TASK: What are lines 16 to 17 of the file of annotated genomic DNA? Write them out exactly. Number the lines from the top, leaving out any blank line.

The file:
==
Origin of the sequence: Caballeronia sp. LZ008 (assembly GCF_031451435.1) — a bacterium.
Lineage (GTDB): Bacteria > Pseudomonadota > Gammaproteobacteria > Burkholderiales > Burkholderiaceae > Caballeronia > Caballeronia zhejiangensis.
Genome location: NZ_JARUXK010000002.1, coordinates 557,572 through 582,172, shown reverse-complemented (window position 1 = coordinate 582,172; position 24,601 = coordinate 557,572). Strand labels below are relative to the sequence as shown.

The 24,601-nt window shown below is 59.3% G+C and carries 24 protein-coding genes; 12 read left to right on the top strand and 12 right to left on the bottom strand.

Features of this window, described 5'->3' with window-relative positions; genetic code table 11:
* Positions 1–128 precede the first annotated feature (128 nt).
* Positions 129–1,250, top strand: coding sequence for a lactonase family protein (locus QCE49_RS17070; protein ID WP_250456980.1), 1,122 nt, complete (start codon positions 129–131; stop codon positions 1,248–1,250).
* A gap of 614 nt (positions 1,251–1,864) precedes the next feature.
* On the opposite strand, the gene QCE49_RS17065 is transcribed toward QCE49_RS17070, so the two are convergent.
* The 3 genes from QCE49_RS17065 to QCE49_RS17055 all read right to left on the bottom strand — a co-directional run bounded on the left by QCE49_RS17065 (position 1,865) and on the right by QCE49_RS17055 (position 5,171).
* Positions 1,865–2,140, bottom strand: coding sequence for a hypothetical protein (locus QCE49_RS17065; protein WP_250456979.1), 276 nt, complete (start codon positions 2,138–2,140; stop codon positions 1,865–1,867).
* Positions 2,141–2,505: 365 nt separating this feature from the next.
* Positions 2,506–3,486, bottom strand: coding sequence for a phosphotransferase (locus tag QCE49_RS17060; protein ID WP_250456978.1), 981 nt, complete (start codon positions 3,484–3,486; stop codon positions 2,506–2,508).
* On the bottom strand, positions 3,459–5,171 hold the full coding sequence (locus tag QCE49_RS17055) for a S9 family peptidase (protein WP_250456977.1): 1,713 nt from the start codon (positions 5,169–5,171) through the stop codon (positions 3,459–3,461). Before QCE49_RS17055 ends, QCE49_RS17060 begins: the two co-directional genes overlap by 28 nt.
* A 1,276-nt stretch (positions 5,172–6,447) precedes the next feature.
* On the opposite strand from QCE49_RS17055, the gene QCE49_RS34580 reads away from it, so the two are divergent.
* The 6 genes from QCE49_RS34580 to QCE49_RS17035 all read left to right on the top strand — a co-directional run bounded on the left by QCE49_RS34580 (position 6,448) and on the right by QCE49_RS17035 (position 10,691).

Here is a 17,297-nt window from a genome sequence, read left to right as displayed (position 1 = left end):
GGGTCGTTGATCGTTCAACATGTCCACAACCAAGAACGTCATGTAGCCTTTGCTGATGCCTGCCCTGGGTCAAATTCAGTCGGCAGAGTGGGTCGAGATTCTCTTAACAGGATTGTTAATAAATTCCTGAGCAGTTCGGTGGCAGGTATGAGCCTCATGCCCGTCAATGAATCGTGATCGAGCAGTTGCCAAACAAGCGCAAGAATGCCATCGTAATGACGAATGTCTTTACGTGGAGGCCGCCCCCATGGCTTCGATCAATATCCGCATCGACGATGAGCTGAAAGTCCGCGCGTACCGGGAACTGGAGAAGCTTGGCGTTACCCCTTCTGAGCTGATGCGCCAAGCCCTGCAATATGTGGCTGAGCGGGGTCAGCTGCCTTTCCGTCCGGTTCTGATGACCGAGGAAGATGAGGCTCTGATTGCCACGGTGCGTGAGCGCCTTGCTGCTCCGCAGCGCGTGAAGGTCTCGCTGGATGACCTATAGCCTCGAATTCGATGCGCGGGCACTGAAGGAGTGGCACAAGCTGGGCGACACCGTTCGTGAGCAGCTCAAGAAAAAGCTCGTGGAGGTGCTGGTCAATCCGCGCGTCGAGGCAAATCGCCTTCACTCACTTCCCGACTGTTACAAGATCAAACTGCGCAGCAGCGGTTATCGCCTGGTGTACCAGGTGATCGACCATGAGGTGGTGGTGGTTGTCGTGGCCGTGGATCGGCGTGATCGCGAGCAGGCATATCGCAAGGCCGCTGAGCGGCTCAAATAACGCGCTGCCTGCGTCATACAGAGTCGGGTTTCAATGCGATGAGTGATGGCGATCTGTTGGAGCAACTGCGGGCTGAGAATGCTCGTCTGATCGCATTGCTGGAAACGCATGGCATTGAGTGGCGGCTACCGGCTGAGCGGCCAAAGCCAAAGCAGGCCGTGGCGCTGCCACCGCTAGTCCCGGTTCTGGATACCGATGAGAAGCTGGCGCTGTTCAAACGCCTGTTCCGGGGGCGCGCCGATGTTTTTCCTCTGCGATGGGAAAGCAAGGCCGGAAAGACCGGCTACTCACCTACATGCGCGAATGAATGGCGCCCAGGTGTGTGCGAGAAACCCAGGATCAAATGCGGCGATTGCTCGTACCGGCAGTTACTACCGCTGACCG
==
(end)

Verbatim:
* On the opposite strand from QCE49_RS17055, the gene QCE49_RS34580 reads away from it, so the two are divergent.
* The 6 genes from QCE49_RS34580 to QCE49_RS17035 all read left to right on the top strand — a co-directional run bounded on the left by QCE49_RS34580 (position 6,448) and on the right by QCE49_RS17035 (position 10,691).